The state’s strict stance guarding royal processions has been underlined once again as an activist was arrested and charged with lèse majesté and violation of the Computer Crime Act for live-streaming herself at a royal procession and questioning the priorities of the police and the King as protesters were cleared from the route.
Tantawan and a roll of sticky tape with 'Abolish [Section] 112' written on it.
On 6 March, Nang Loeng Police Station charged Tantawan ‘Tawan’ Tuatulanon, 20, an activist on the issue of monarchy reform and abolition of the lèse majesté law, with 5 counts of resisting officers, violating the Computer Crimes Act and royal defamation for her actions on 5 March. She was sent to court for a temporary detention order on 7 March.
On the evening of 5 March, Tantawan was arrested on Ratchadamnoen Nok Road, the route of King Vajiralongkorn’s procession.
Her Facebook livestream shows her questioning the way the authorities cleared the road in preparation for the procession by removing protesting farmers who had been living in a makeshift shelter on the footpath for 3 months, demanding that the government solve the agricultural debt problem, a promise they had made 2 decades ago.
In her live broadcast, Tantawan expressed her excitement at seeing real horses from the cavalry and questioning the perspective of the King and police in clearing the protesters away from the scene instead of coming to listen to their grievances. Her insistence on broadcasting live despite police orders for her to stop led to her arrest 49 minutes into the broadcast.
The broadcast included phrases like “What route is this? Can I see the horses? Can I look at the horses? Can I come for a close look?”, “The farmers’ protest has to move … so you should know that the farmers’ protest must be moved because one person is coming”, and “Let’s remember that the farmers’ protest has to move. Instead of going to listening to their problems, they have chased them off just because one person is coming. So let’s remember, between the people and the monarch, who is more important.”
The broadcast was deemed by the police to negatively affect the King, possibly causing viewers to hate the King and to misunderstand the situation because the farmer protesters willingly stepped aside ahead of the procession.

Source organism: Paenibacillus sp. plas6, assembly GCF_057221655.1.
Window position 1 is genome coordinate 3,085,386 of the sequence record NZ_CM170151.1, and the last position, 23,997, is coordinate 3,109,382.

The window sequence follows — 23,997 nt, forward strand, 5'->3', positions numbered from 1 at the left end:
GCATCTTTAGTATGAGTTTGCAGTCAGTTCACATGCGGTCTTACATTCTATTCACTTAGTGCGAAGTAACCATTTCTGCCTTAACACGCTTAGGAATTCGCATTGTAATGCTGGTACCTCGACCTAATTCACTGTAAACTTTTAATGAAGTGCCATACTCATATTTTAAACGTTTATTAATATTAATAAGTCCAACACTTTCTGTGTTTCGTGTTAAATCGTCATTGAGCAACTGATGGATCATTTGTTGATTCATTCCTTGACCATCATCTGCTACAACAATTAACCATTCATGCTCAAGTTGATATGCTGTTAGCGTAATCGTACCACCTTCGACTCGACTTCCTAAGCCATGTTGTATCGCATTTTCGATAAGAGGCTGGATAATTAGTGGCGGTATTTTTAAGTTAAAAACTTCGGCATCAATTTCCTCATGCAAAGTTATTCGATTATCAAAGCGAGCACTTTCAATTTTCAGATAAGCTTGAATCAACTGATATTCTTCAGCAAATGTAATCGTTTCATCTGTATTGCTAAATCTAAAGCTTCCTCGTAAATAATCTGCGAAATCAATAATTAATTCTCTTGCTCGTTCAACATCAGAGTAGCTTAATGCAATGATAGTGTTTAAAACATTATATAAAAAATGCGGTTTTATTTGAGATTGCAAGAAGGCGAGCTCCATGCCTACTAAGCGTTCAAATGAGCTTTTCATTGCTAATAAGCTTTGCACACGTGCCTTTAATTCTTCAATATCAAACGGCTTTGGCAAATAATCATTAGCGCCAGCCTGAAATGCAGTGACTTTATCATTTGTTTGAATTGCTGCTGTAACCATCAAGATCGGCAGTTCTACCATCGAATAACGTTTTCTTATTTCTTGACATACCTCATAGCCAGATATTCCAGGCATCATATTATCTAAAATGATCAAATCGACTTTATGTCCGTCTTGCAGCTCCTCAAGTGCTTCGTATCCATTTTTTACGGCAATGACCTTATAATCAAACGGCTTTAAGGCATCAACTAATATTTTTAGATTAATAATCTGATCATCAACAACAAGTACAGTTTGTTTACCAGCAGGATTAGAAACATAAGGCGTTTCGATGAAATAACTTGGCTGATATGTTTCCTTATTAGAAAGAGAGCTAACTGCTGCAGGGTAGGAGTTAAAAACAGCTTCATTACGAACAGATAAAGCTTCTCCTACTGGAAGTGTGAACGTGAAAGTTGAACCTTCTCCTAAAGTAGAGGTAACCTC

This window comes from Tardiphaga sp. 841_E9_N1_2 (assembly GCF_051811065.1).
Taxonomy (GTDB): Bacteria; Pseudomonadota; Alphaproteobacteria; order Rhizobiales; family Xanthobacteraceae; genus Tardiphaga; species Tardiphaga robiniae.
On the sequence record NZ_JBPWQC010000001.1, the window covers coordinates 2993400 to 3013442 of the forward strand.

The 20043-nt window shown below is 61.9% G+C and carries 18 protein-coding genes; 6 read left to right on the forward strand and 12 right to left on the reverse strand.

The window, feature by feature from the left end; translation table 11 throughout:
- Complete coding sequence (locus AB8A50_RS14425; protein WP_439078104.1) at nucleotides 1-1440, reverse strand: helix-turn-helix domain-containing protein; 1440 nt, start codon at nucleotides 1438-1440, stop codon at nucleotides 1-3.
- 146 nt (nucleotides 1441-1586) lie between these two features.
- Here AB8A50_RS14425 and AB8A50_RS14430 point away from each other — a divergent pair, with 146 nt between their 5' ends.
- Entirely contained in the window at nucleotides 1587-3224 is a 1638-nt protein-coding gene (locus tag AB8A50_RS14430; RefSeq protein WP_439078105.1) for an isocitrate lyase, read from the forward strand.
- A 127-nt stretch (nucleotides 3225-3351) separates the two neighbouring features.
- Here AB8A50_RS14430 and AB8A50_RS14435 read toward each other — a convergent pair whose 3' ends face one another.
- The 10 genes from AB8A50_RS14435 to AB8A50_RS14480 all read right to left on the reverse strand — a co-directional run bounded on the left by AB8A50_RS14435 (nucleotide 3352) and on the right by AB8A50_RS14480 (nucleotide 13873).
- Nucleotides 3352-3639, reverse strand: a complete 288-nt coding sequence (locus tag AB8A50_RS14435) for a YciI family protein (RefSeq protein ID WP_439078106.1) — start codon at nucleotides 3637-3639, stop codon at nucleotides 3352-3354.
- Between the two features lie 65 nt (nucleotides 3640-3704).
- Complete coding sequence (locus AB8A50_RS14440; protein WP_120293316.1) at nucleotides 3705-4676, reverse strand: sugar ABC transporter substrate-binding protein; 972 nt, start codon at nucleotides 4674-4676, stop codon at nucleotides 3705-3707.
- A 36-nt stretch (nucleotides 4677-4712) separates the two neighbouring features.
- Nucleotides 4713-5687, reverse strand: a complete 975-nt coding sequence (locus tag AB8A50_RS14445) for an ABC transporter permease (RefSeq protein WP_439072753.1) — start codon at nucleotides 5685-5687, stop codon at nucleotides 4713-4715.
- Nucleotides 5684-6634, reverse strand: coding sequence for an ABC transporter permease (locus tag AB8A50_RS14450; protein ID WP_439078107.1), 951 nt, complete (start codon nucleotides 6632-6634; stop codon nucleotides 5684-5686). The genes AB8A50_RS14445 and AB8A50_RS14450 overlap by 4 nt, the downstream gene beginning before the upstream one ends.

The arrest was made by about 60 police officers ahead of the motorcade's arrival. Tantawan was taken to Phaya Thai Police Station while still live broadcasting the incident in the police vehicle. Fearing that her supporters would follow her, the police decided to move her to the Police Club on the outskirts of Bangkok in Lak Si.
Tantawan was detained in the Narcotics Suppression Bureau located inside the Police Club from 5 March to 7 March when she has been granted bail on a 100,000-baht security and the conditions that she must not repeat her offense or participate in activities which damage the monarchy, and must wear an electronic monitoring bracelet.
While waiting for the result of her bail request, officers from Pathumwan Police Station came to notify Tantawan that they have charged her with royal defamation and sedition for conducting a poll on royal motorcades at Siam Paragon on 8 February 2022.
It must be noted that it took almost 2 hours for a lawyer to meet Tantawan after arriving at the Police Club despite the right in the Criminal Code for those arrested to meet a lawyer.
According to Tantawan and her friend who was able meet her before the investigation process, Tantawan was detained with drug-related crime suspects. The royal defamation and Computer Crime offences added to the charge sheet on Sunday, a day after she was charged while detained in the Police Club with resisting officers. The bail process was therefore suspended due to the gravity of the charges.
Throughout her detention, people could be seen in front of the Narcotics Suppression Bureau facility waiting for her release. Red ribbons were tied to the locked entrance gate as a symbol of support.
A royal defamation offense stemming from Tantawan’s live broadcast raised questions about how the law is being given an even wider interpretation by criminalising people who dare to cross the long-time taboo against criticizing the monarchy.
Anon Nampa, human rights lawyer and famous monarchy reform advocate posted on Facebook that the police charge was an insult to the judicial system. The police will be held responsible if the Thai judicial system begins to look untrustworthy in the eyes of the world.
Somsak Jeamteerasakul, an exiled academic well-known as a monarchy critic, posted the charge sheet, highlighting the allegedly offending phrase “...between the people and the monarch, who is more important.”
According to Thai Lawyers for Human Rights (TLHR), 83 activists and civilians have reported police surveillance and harassment before or during royal processions countrywide in January and February 2022. In 2021, TLHR reported 291 similar cases.
TLHR cited the royal processions as the main reason for the harassment because the police often asked if any action would be staged along the routes of royal processions. The police also put heavy restrictions on targeted individuals to keep them away from the vicinity of royal processions.